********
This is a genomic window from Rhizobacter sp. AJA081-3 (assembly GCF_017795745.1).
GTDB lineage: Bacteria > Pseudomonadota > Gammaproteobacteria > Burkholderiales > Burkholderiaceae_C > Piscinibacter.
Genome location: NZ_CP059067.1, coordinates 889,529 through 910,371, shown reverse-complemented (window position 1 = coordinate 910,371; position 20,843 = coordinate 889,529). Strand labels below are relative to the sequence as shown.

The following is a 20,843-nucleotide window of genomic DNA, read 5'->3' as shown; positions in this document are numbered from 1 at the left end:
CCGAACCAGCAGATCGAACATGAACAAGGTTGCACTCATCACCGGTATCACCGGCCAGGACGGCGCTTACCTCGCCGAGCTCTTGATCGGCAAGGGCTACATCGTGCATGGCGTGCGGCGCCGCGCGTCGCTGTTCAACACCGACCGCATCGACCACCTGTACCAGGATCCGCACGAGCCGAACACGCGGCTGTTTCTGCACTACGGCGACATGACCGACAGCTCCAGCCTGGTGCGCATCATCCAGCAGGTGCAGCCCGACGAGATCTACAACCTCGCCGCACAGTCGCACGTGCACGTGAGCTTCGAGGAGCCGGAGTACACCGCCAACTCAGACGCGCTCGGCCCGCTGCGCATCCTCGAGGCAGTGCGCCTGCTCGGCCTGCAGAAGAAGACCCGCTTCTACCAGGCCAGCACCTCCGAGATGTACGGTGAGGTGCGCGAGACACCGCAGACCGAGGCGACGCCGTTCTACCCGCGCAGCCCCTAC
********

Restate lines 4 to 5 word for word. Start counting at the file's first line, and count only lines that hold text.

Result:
The following is a 20,843-nucleotide window of genomic DNA, read 5'->3' as shown; positions in this document are numbered from 1 at the left end:
CCGAACCAGCAGATCGAACATGAACAAGGTTGCACTCATCACCGGTATCACCGGCCAGGACGGCGCTTACCTCGCCGAGCTCTTGATCGGCAAGGGCTACATCGTGCATGGCGTGCGGCGCCGCGCGTCGCTGTTCAACACCGACCGCATCGACCACCTGTACCAGGATCCGCACGAGCCGAACACGCGGCTGTTTCTGCACTACGGCGACATGACCGACAGCTCCAGCCTGGTGCGCATCATCCAGCAGGTGCAGCCCGACGAGATCTACAACCTCGCCGCACAGTCGCACGTGCACGTGAGCTTCGAGGAGCCGGAGTACACCGCCAACTCAGACGCGCTCGGCCCGCTGCGCATCCTCGAGGCAGTGCGCCTGCTCGGCCTGCAGAAGAAGACCCGCTTCTACCAGGCCAGCACCTCCGAGATGTACGGTGAGGTGCGCGAGACACCGCAGACCGAGGCGACGCCGTTCTACCCGCGCAGCCCCTAC